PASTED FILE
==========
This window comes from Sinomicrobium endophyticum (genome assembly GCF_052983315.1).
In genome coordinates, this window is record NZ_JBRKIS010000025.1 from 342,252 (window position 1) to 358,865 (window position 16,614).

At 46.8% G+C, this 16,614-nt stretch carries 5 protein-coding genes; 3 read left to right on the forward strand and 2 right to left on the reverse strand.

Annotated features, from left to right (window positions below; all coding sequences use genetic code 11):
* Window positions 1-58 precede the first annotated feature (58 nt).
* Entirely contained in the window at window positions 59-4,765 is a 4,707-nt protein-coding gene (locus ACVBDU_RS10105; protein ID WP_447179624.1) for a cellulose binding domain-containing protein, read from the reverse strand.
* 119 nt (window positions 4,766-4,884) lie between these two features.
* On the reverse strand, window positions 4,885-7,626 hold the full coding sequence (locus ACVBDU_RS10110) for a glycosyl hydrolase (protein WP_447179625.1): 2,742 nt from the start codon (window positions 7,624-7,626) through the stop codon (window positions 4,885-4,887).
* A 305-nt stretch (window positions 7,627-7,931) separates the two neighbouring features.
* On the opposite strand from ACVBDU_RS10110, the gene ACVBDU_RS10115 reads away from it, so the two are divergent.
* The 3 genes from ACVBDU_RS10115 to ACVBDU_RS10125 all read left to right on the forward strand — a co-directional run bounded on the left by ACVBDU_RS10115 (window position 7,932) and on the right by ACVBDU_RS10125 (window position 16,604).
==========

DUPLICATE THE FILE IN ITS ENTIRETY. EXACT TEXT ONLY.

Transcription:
This window comes from Sinomicrobium endophyticum (genome assembly GCF_052983315.1).
In genome coordinates, this window is record NZ_JBRKIS010000025.1 from 342,252 (window position 1) to 358,865 (window position 16,614).

At 46.8% G+C, this 16,614-nt stretch carries 5 protein-coding genes; 3 read left to right on the forward strand and 2 right to left on the reverse strand.

Annotated features, from left to right (window positions below; all coding sequences use genetic code 11):
* Window positions 1-58 precede the first annotated feature (58 nt).
* Entirely contained in the window at window positions 59-4,765 is a 4,707-nt protein-coding gene (locus ACVBDU_RS10105; protein ID WP_447179624.1) for a cellulose binding domain-containing protein, read from the reverse strand.
* 119 nt (window positions 4,766-4,884) lie between these two features.
* On the reverse strand, window positions 4,885-7,626 hold the full coding sequence (locus ACVBDU_RS10110) for a glycosyl hydrolase (protein WP_447179625.1): 2,742 nt from the start codon (window positions 7,624-7,626) through the stop codon (window positions 4,885-4,887).
* A 305-nt stretch (window positions 7,627-7,931) separates the two neighbouring features.
* On the opposite strand from ACVBDU_RS10110, the gene ACVBDU_RS10115 reads away from it, so the two are divergent.
* The 3 genes from ACVBDU_RS10115 to ACVBDU_RS10125 all read left to right on the forward strand — a co-directional run bounded on the left by ACVBDU_RS10115 (window position 7,932) and on the right by ACVBDU_RS10125 (window position 16,604).